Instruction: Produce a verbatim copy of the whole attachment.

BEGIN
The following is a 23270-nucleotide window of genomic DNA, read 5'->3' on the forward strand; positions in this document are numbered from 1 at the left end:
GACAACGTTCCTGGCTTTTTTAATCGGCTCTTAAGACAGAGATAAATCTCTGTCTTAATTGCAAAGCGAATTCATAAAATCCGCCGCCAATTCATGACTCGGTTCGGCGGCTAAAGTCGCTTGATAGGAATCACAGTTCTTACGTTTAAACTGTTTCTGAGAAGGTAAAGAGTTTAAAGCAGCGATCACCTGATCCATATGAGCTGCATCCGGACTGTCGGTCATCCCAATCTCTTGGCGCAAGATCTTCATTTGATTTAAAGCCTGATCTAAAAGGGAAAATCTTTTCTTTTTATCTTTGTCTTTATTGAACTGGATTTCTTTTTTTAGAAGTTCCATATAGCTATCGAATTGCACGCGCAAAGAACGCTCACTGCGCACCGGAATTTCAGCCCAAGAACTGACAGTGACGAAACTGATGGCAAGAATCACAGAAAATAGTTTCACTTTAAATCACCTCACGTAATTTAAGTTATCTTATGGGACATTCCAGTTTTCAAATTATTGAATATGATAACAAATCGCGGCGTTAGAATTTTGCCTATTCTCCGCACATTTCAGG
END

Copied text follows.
The following is a 23270-nucleotide window of genomic DNA, read 5'->3' on the forward strand; positions in this document are numbered from 1 at the left end:
GACAACGTTCCTGGCTTTTTTAATCGGCTCTTAAGACAGAGATAAATCTCTGTCTTAATTGCAAAGCGAATTCATAAAATCCGCCGCCAATTCATGACTCGGTTCGGCGGCTAAAGTCGCTTGATAGGAATCACAGTTCTTACGTTTAAACTGTTTCTGAGAAGGTAAAGAGTTTAAAGCAGCGATCACCTGATCCATATGAGCTGCATCCGGACTGTCGGTCATCCCAATCTCTTGGCGCAAGATCTTCATTTGATTTAAAGCCTGATCTAAAAGGGAAAATCTTTTCTTTTTATCTTTGTCTTTATTGAACTGGATTTCTTTTTTTAGAAGTTCCATATAGCTATCGAATTGCACGCGCAAAGAACGCTCACTGCGCACCGGAATTTCAGCCCAAGAACTGACAGTGACGAAACTGATGGCAAGAATCACAGAAAATAGTTTCACTTTAAATCACCTCACGTAATTTAAGTTATCTTATGGGACATTCCAGTTTTCAAATTATTGAATATGATAACAAATCGCGGCGTTAGAATTTTGCCTATTCTCCGCACATTTCAGG